Spain holiday warning as Brits face paying extra at restaurants for easy mistake | The Sun
BRITS heading for Majorca will find themselves out of pocket if they make a restaurant reservation but fail to turn up.
Restaurant owners say they are fed up with "no shows" which are leaving them out of pocket.
Majorca's restaurant association, Restauración CAEB says it will in future ask for a credit card number when a reservation is made.
If diners fail to turn up, they will be charged 20 per cent of the average anticipated bill.
Group president Alfonso Robledo said: "What we are looking for is for customers who don't leave restaurants hanging and make it a habit to call and say they can't keep their reservation."
And he warned: "If you do not cancel early enough, you will be charged an amount of money for not coming and this is legal because there are a whole series of labour and production costs involved that have to be mitigated somehow."
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The new rule will apply to restaurants across the Balearics but especially in Majorca.
Owners say that during the pandemic, the no-show situation became so bad that about 30 per cent of tables were left vacant because of reservations not being fulfilled.
"This problem has gone deep and we want to nip it at the root," Mr Robledo told Spanish newspaper Ultimahora.es
"The idea is not to make money with this practice but the logical thing is to act in a similar way to hotels, which always ask for a credit card when you make a reservation and only charge you when you do not show up without cancelling within the established time limit."
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A recent study revealed 50 percent of customers weren't even aware of what a no-show was while 17 percent confessed to having done so as "it did not occur to them to cancel"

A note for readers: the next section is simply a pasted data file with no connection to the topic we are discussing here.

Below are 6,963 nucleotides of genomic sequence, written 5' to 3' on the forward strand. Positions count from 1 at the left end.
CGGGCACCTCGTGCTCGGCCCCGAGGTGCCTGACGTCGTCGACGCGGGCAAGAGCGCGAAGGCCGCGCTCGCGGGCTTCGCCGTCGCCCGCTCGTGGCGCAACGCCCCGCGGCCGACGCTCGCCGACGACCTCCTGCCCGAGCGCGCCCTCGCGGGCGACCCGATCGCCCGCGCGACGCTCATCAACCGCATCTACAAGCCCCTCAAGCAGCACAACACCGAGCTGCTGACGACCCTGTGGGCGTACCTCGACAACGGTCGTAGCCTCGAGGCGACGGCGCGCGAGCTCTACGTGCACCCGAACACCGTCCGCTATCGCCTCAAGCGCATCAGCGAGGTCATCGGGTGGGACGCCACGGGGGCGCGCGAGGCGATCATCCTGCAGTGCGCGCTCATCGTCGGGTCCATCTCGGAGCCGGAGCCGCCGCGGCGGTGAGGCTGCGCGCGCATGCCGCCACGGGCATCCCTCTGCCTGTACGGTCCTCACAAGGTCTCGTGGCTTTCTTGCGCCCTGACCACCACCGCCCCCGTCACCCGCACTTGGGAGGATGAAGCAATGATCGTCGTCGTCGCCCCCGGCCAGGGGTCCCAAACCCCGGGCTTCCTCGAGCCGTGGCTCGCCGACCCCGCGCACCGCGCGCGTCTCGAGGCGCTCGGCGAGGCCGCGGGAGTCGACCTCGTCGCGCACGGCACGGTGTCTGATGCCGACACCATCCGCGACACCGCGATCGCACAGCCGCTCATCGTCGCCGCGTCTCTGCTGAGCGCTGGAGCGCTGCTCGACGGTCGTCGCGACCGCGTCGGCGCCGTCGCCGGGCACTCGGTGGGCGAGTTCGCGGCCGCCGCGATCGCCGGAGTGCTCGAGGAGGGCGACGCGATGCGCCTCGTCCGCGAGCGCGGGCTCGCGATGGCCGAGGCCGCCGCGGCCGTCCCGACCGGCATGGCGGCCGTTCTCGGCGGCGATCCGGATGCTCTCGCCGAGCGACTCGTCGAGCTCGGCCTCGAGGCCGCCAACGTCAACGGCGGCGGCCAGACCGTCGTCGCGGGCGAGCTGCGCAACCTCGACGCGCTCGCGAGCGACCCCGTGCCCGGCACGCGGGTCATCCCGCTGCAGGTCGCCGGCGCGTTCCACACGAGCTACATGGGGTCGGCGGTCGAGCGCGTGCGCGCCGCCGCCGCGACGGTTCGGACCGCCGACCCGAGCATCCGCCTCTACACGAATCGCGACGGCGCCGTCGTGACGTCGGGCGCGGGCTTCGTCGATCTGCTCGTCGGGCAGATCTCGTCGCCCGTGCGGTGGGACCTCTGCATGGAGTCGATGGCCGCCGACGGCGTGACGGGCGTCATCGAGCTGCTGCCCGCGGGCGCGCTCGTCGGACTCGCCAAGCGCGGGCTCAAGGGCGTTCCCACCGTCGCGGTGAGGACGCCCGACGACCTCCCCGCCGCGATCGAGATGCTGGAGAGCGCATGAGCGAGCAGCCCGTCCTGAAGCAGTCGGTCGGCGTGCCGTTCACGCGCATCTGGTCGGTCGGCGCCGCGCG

Restaurateurs in Majorca have also revealed the strategies of some companies in the sector that, using the practice of no-shows, make reservations at competing restaurants in order to artificially fill them and prevent them from reserving more tables.
Mr. Robledo said: “It is a practice that exists because it has been verified, which we consider illegal since it threatens the viability of the affected restaurants."
The employers will carry out a specific follow-up to detect the restaurants that carry out these commercial practices and report them.
Cheap hotels and nightclubs in Majorca and Ibiza are even facing being closed down due to new restrictions to encourage "quality not quantity of tourists".
The Balearic government says it is allocating €10million to buy "low-category establishments" and will then close them down – this would include hotels and entertainment venues.
There are already a number of new rules in place to curb anti-social behavior from unruly tourists.
Brits in Ibiza and Majorca will only be allowed to have six drinks per day when staying at all-inclusive resorts.
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And Majorca council confirmed last week that it intends to crackdown on the tourist capacity of the island which will include a limit on the number of tourist beds available.
But there is some good news, as Spain has scrapped all Covid restrictions for Brits just in time for the half term.
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